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Award-winning songwriter Guy Chambers mentors next generation hoping to pen hits

PUBLISHED: 14:53 09 May 2012 | UPDATED: 13:20 11 May 2012

Guy Chambers at the master class. Picture: Nigel Sutton

Guy Chambers at the master class. Picture: Nigel Sutton

© Nigel Sutton email pictures@nigelsuttonphotography.com

The celebrated songwriter behind hit single Angels has delivered a master class to young people aspiring to break into the music industry.

Guy Chambers, who has worked with pop stars including Robbie Williams, Kylie Minogue and Beverley Knight, welcomed four young adults on the YOUYOU mentoring project to his studios in Erskine Road, Primrose Hill. The scheme provides opportunities for aspiring 17 to 21-years-olds to develop skills needed in the creative industries.

Mr Chambers decided to get involved after he was approached by founder Brenda Ramsey following a positive experience mentoring young people with another charity.

Guy, 49, who lives in Chalk Farm, said: “There’s this massive pressure for young people to be good at 18.

“It’s a lot of pressure. Debbie Harry had a hit at 30. Not everybody can be great in their 20s.”

The songwriter, who sometimes has to conquer writers block by reading books, watching films and going on an annual 10-day retreat during which he fasts, revealed that Robbie Williams was his favourite person to collaborate with.

“I like the way his mind works,” he said. “I like his sense of humour. He does not take himself seriously.”

The pair met when Guy was having his house repossessed and was ready to become a teacher and they were “both down on their luck”.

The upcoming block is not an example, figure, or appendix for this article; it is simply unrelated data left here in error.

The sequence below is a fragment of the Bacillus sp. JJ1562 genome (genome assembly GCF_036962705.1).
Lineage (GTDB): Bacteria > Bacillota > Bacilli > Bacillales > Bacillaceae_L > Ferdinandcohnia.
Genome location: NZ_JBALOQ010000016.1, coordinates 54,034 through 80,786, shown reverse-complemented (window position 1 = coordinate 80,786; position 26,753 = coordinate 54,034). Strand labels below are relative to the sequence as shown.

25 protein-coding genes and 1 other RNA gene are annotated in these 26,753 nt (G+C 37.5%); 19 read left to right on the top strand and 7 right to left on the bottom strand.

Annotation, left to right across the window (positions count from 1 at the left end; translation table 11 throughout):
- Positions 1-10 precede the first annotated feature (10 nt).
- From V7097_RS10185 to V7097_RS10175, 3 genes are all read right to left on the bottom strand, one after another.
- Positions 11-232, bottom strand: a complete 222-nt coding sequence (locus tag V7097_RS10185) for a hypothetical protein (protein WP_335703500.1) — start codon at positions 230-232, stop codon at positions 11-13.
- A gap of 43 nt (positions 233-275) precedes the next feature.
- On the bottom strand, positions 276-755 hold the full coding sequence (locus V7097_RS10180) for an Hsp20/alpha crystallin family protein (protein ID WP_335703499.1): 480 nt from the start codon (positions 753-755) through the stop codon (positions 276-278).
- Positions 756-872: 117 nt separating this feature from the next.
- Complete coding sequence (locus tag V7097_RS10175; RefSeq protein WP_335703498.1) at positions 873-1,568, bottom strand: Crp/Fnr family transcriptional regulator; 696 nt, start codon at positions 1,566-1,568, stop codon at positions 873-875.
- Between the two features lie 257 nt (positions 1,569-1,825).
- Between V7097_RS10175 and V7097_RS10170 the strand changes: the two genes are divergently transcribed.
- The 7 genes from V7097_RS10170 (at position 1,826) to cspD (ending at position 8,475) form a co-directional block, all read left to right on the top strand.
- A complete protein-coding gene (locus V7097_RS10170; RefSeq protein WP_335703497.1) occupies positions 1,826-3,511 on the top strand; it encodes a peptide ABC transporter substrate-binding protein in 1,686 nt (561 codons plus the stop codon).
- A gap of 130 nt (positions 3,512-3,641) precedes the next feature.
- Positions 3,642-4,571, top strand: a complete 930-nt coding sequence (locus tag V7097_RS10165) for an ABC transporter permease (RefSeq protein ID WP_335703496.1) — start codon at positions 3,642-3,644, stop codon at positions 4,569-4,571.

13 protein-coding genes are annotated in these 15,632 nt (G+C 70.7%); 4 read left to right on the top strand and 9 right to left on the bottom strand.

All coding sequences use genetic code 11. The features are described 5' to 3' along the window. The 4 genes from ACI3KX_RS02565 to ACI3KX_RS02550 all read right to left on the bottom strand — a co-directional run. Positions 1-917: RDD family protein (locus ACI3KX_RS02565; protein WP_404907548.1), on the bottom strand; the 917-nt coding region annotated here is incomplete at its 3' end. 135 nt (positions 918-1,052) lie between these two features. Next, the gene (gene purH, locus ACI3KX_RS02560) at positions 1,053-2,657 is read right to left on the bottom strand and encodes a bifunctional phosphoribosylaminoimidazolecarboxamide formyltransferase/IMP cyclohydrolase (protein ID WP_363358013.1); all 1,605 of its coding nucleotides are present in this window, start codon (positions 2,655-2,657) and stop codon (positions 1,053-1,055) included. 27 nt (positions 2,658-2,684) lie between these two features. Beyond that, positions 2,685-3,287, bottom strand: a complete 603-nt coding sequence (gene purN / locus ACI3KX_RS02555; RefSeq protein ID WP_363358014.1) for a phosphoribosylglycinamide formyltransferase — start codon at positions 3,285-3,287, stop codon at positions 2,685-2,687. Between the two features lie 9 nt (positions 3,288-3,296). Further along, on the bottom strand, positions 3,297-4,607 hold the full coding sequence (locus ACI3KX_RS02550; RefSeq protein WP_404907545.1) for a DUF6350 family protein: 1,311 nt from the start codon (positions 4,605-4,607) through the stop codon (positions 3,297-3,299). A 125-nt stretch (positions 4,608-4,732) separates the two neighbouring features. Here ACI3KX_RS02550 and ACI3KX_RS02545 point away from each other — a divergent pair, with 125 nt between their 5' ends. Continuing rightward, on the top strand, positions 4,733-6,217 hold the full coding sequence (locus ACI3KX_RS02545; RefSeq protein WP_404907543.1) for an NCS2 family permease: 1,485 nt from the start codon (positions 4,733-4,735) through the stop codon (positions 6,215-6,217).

It was the “chemistry” between them that was key to their successful relationship. “Before then I was writing with lots of great people but I did not have somebody ready to explode like he was,” he said.

They went on to collaborate on five albums and although they produced many hit songs, the most successful by far has been Angels, which has sold one million copies worldwide.

Guy believes the success was due to the fact the song “resonates with people’s lives in different ways”.

But he admitted that the industry is tough and this is just one of the reasons he works with the next generation of talent to pass on his experience.

Zoe Oputah, 19, was highly complimentary about the master class, where she and the aspiring songwriters were given feedback on their own songs and learned what makes a hit.

The University of Greenwich accounting and finance student said: “It was amazing. Listening to someone who knows what it’s like from the inside has been brilliant. I like the fact that he’s very honest.”

YOUYOU founder Miss Ramsey said: “We are delighted with the collaboration with Guy as a mentor, to help the next generation of songwriters at the early stages of their careers.”

Paul Rees, former editor-in-chief of Q Magazine, was also on hand to offer industry advice on marketing and connecting with audiences.

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